Recapping and mite removal behaviour in Cuba: home to the world’s largest population of Varroa-resistant European honeybees
By: Anais Rodríguez Luis, Isobel Grindrod, Georgiana Webb, Adolfo Pérez Piñeiro & Stephen John Martin
Scientific Reports volume 12, Article number: 15597 (2022)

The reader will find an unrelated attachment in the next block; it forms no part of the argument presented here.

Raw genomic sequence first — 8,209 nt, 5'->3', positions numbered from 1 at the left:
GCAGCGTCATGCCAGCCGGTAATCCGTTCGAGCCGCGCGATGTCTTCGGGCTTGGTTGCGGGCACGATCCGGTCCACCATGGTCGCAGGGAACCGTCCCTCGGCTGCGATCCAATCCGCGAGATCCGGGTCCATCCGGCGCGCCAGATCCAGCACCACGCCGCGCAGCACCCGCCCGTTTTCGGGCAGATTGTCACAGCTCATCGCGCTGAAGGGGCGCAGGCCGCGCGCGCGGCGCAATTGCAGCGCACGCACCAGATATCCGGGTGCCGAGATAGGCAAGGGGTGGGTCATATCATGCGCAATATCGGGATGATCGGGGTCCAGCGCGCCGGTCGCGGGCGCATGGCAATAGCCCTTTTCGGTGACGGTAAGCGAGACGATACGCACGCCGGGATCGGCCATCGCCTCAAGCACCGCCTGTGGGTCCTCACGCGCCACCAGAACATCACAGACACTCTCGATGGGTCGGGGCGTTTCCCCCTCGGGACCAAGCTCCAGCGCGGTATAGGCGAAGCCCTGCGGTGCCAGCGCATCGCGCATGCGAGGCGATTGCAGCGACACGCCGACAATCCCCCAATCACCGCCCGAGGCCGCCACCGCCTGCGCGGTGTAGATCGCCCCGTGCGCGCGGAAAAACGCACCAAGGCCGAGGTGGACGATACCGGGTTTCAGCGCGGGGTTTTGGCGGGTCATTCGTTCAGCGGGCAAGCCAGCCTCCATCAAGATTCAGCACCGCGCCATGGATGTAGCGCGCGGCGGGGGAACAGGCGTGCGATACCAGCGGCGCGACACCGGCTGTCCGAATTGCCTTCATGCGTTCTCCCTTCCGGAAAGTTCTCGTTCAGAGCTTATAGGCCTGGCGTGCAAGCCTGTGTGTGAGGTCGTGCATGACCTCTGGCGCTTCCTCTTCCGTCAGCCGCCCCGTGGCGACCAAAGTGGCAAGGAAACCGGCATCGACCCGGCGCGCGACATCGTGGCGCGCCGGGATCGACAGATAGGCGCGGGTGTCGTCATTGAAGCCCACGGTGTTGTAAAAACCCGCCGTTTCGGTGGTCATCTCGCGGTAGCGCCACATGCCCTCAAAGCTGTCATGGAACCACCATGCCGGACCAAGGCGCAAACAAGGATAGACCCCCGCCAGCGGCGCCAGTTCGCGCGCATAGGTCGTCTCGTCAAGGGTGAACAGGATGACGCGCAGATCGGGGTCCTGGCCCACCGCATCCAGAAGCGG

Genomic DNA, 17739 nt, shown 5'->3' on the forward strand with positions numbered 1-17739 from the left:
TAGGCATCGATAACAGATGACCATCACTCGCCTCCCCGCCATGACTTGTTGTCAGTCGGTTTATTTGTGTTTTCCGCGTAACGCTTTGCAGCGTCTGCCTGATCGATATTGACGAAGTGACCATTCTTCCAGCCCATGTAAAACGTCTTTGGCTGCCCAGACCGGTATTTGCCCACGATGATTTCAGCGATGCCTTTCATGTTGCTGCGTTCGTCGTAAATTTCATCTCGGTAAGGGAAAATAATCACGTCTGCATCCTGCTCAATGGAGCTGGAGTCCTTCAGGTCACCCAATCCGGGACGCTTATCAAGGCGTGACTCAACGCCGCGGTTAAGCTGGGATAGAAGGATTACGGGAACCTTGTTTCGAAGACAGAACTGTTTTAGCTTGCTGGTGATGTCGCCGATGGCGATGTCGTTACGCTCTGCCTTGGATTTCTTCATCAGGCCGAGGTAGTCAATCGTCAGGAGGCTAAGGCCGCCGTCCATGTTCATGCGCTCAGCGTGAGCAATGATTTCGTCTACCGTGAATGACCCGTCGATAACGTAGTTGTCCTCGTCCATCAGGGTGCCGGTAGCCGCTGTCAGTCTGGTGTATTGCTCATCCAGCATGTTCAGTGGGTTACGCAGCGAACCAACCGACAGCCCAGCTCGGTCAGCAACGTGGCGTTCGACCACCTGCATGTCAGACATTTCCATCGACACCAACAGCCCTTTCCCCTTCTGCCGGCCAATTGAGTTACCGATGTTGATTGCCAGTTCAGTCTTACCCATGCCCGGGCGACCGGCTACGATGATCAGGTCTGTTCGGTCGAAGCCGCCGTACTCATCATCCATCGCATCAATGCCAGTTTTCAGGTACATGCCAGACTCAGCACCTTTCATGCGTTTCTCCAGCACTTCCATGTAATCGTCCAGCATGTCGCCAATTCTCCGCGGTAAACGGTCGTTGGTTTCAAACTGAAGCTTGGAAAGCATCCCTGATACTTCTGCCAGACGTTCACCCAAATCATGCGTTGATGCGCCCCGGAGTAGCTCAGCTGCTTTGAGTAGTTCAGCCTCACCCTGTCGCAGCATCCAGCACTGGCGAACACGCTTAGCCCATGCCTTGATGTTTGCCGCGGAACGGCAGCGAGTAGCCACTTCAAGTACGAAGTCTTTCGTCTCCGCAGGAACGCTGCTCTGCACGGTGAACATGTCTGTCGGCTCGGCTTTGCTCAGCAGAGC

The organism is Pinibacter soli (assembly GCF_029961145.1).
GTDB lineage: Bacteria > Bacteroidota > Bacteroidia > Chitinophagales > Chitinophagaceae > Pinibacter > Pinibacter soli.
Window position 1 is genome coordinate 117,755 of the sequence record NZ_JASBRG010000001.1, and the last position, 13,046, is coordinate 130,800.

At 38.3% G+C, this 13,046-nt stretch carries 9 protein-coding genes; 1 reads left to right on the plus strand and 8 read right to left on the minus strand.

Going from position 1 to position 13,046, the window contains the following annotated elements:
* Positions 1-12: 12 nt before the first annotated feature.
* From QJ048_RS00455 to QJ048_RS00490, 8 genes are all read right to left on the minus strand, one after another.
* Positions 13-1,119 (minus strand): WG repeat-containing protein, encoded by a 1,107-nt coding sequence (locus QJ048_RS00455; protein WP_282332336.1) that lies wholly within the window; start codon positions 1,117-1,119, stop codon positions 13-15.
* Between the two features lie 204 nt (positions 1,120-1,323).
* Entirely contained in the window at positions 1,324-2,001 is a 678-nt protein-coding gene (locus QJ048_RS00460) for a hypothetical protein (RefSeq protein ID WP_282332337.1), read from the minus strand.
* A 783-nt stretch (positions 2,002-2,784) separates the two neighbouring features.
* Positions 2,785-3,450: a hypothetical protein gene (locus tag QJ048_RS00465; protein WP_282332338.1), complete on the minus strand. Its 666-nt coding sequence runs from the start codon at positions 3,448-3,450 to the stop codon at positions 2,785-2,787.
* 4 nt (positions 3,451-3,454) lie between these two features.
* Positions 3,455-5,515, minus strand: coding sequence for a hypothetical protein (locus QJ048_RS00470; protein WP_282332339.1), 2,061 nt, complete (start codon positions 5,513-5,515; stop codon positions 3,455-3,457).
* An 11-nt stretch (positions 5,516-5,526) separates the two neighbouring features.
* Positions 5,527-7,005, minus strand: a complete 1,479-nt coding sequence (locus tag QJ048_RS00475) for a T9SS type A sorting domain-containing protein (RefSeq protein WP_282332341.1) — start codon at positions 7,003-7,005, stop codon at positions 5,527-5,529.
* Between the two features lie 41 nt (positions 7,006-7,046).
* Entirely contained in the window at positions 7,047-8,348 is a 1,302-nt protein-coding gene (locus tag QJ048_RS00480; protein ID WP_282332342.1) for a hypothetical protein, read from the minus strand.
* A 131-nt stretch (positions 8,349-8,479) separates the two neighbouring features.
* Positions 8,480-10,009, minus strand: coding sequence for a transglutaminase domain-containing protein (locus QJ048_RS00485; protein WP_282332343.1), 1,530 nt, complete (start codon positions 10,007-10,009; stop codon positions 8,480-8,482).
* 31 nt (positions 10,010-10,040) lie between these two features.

The Varroa destructor ectoparasitic mite has spread globally and in conjunction with Deformed Wing Virus has killed millions of honeybee (Apis mellifera) colonies. This has forced Northern hemisphere beekeepers into using miticides to avoid mass colony losses. However, in many Southern hemisphere countries widespread treatment did not occur since miticides were prohibitively expensive, or a centralised choice was made not to treat, both allowing natural selection to act. The Varroa mite initially caused high losses before mite-resistance appeared in the honeybee populations. Initially, mite-resistance was only associated with African and Africanised honeybees. Although recently, several isolated mite-resistant European honeybee populations have appeared. Here we studied the mite-resistance in Cuba and found high rates of recapping of infested worker cells (77%), high removal of mites (80%) and corresponding low mite fertility (r = 0.77). These are all traits found in all naturally evolved Varroa-resistant populations. We can confirm Cuba has the world’s largest European mite-resistant population with 220,000 colonies that have been treatment-free for over two decades and illustrating the power of natural selection. Cuban honeybees are also highly productive, 40–70 kg of honey produced annually, and are mild mannered. Cuba is an excellent example of what is possible when honeybees are allowed to adapt naturally to Varroa with minimal human interference.
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